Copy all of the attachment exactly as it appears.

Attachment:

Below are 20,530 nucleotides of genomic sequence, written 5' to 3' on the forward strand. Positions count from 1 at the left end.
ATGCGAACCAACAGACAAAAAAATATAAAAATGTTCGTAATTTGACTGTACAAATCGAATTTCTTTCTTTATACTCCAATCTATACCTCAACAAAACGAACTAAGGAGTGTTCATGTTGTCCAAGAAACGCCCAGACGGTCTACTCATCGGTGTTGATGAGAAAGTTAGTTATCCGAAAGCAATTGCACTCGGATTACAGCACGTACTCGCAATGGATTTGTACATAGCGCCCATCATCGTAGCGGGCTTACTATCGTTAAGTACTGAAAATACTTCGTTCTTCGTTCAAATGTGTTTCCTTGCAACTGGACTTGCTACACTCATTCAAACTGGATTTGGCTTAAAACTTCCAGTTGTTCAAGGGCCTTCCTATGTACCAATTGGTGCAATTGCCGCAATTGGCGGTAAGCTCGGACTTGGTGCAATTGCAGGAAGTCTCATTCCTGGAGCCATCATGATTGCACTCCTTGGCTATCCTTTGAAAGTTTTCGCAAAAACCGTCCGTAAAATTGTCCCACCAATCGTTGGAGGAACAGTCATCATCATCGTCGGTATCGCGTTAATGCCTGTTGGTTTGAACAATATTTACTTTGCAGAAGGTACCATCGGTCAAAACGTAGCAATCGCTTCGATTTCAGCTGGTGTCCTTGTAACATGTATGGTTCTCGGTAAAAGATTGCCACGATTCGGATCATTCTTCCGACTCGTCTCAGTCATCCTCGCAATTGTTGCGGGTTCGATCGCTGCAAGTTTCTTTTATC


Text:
Below are 20,530 nucleotides of genomic sequence, written 5' to 3' on the forward strand. Positions count from 1 at the left end.
ATGCGAACCAACAGACAAAAAAATATAAAAATGTTCGTAATTTGACTGTACAAATCGAATTTCTTTCTTTATACTCCAATCTATACCTCAACAAAACGAACTAAGGAGTGTTCATGTTGTCCAAGAAACGCCCAGACGGTCTACTCATCGGTGTTGATGAGAAAGTTAGTTATCCGAAAGCAATTGCACTCGGATTACAGCACGTACTCGCAATGGATTTGTACATAGCGCCCATCATCGTAGCGGGCTTACTATCGTTAAGTACTGAAAATACTTCGTTCTTCGTTCAAATGTGTTTCCTTGCAACTGGACTTGCTACACTCATTCAAACTGGATTTGGCTTAAAACTTCCAGTTGTTCAAGGGCCTTCCTATGTACCAATTGGTGCAATTGCCGCAATTGGCGGTAAGCTCGGACTTGGTGCAATTGCAGGAAGTCTCATTCCTGGAGCCATCATGATTGCACTCCTTGGCTATCCTTTGAAAGTTTTCGCAAAAACCGTCCGTAAAATTGTCCCACCAATCGTTGGAGGAACAGTCATCATCATCGTCGGTATCGCGTTAATGCCTGTTGGTTTGAACAATATTTACTTTGCAGAAGGTACCATCGGTCAAAACGTAGCAATCGCTTCGATTTCAGCTGGTGTCCTTGTAACATGTATGGTTCTCGGTAAAAGATTGCCACGATTCGGATCATTCTTCCGACTCGTCTCAGTCATCCTCGCAATTGTTGCGGGTTCGATCGCTGCAAGTTTCTTTTATC